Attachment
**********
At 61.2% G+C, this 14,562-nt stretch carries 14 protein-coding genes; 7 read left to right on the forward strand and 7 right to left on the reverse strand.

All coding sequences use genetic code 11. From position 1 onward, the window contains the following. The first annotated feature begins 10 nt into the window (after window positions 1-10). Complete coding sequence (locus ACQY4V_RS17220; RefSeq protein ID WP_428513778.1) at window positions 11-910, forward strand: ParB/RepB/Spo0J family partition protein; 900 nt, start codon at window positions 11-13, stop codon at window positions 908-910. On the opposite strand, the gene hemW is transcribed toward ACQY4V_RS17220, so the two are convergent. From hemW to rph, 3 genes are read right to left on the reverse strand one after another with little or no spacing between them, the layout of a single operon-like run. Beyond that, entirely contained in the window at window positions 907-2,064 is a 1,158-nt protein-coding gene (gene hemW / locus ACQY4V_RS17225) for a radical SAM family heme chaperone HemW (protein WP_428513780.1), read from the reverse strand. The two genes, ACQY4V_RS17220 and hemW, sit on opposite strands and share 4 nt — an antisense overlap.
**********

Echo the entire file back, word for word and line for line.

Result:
At 61.2% G+C, this 14,562-nt stretch carries 14 protein-coding genes; 7 read left to right on the forward strand and 7 right to left on the reverse strand.

All coding sequences use genetic code 11. From position 1 onward, the window contains the following. The first annotated feature begins 10 nt into the window (after window positions 1-10). Complete coding sequence (locus ACQY4V_RS17220; RefSeq protein ID WP_428513778.1) at window positions 11-910, forward strand: ParB/RepB/Spo0J family partition protein; 900 nt, start codon at window positions 11-13, stop codon at window positions 908-910. On the opposite strand, the gene hemW is transcribed toward ACQY4V_RS17220, so the two are convergent. From hemW to rph, 3 genes are read right to left on the reverse strand one after another with little or no spacing between them, the layout of a single operon-like run. Beyond that, entirely contained in the window at window positions 907-2,064 is a 1,158-nt protein-coding gene (gene hemW / locus ACQY4V_RS17225) for a radical SAM family heme chaperone HemW (protein WP_428513780.1), read from the reverse strand. The two genes, ACQY4V_RS17220 and hemW, sit on opposite strands and share 4 nt — an antisense overlap.